He was the fifth agent to whom I had delivered my pitch that morning. Or maybe he was the sixth. I had lost count of how many had told me already, with a canned smile glued on their faces, that my project was not a good fit for their list. As for someone reading my published work, that was a first. Ever.

“You did?” I mumbled, trying to remember whether I had sent a resume with my application.

“I ran a search on you,” he said answering my unspoken question. “I’m interested in Spanish history,” he added. Nothing personal, his words implied.

“Your accent—”

“Still there after all these years.” He interrupted me as if to discourage further inquiry, then continued. “Tell me about you new novel. Did the boy kill the queen?”

“It’s a love story,” I told him, reluctant to give away the ending.

Becquer smiled, showing a perfect row of sharp teeth between his sensuous lips. “Marvelous,” he said. “I love love stories, especially when they have a tragic ending.”


“I finished your manuscript.” Becquer’s voice came through the phone, bringing me back to the present, “and would like to meet with you to discuss it. If it is all right.”

“Yes, of course,” I said trying and failing to sound nonchalant. “When?” I grabbed a pen and faced the calendar on the kitchen wall to mark the date.

“The Starbucks on State and Main in fifteen minutes?”

“Fifteen minutes? You mean, you’re here in Doylestown?”


I would have asked for more time but I could hear Madison screaming her head off up in her room, complaining to a friend probably about her impossible mother, and half my mind was busy blocking her, which meant I didn’t have a lot of brains left to think. So I agreed, only to panic as soon as I hung up. What was I thinking? I would never make it on time.

But I did. It took me a minute to run upstairs, give Madison an ultimatum—either she could go to the party in another costume or wear that one at home—and rush in and out of my room.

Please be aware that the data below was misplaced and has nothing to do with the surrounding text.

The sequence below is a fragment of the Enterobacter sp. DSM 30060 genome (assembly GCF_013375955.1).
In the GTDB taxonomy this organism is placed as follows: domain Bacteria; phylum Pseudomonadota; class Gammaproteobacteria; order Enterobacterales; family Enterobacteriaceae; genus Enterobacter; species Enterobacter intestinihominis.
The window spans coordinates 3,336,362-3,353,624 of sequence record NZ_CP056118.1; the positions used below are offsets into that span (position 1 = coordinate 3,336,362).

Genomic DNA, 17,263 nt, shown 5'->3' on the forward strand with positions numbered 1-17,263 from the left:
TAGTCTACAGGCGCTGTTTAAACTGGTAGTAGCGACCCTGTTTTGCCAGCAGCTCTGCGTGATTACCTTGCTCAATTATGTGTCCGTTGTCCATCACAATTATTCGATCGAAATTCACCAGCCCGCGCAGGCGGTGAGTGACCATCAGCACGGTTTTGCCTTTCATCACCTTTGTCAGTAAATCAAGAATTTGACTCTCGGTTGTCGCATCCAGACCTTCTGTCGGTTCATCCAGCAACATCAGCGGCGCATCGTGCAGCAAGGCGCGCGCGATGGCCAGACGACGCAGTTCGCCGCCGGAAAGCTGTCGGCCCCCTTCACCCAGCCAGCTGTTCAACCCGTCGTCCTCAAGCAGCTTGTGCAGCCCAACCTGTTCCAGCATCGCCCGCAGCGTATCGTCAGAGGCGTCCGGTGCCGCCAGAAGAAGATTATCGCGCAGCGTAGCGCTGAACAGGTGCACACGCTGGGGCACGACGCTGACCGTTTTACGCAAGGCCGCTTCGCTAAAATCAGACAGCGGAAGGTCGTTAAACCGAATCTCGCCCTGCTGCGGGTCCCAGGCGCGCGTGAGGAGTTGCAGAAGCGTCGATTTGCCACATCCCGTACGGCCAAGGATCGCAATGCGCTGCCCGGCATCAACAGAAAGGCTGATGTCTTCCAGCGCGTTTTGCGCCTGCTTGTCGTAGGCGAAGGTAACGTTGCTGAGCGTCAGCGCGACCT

Becquer was sitting by one of the windows, a cup of coffee in front of him. He got up as I approached and, with a movement of his hand, invited me to the chair across from him, then asked me what I would like to drink.

“An espresso would be nice,” I said, taken aback by his old fashioned manners. When was the last time someone, male or female, had offered to get my order? Yes, I knew gentlemanly manners are a sign of male dominance, and I had endured enough of the drawbacks of a misogynic society as a child to be certain I didn’t want to live in one. But the way Becquer asked was not condescending, more like offering a courtesy to an equal. If he wanted to impress me, he succeeded. Somehow I thought he wasn’t trying.

He came back sooner than I expected and set the espresso in front of me: a small cup on a saucer, the European way. I thanked him, for the coffee and for the fact that he had brought me a real cup. How did he know, I wondered, that I missed the Spanish cafés and the coffee served like this, in white porcelain cups? Maybe he missed them too and he had guessed.

How strange the little things I remembered from my old life, the one I gave up when I followed my ex-husband to the States. I shook my head to get rid of the memories, and sipped my coffee. Becquer stared at me.

“I loved your story,” he said, when I put the cup down.

I waited, out of habit, for the ‘unfortunately it doesn’t fit my current list’ I was certain would follow, but it didn’t come.

“I hope you don’t have an agent yet for I would like to represent you,” he said instead.

“You want to represent me?”

“Yes, of course. You didn’t think I came all the way here to apologize for not taking you as a client, did you?”

“No, I suppose not.”

“I trust you have checked my credentials by now and know I’ve run my agency for ten years and been pretty successful placing my clients.”

He laughed when I blushed for he had guessed right.

“So?” he insisted.

I knew I had a speech prepared for this occasion stored somewhere in my brain. But when I searched my mind I couldn’t find it. I nodded. “Yes, I would like you to be my agent.”

“Good,” Becquer said and reached for the briefcase resting on the windowsill. He had beautiful hands, I noticed, wide and strong, an artist’s hands. Long ago, when I was young, I had looked at hands as a way to judge a possible suitor. Becquer’s would have passed the test big time. Not that it mattered anymore. I was not thinking of a suitor now. Haven’t since I’d married. Not even after the divorce. When you marry the devil you don’t want to try again.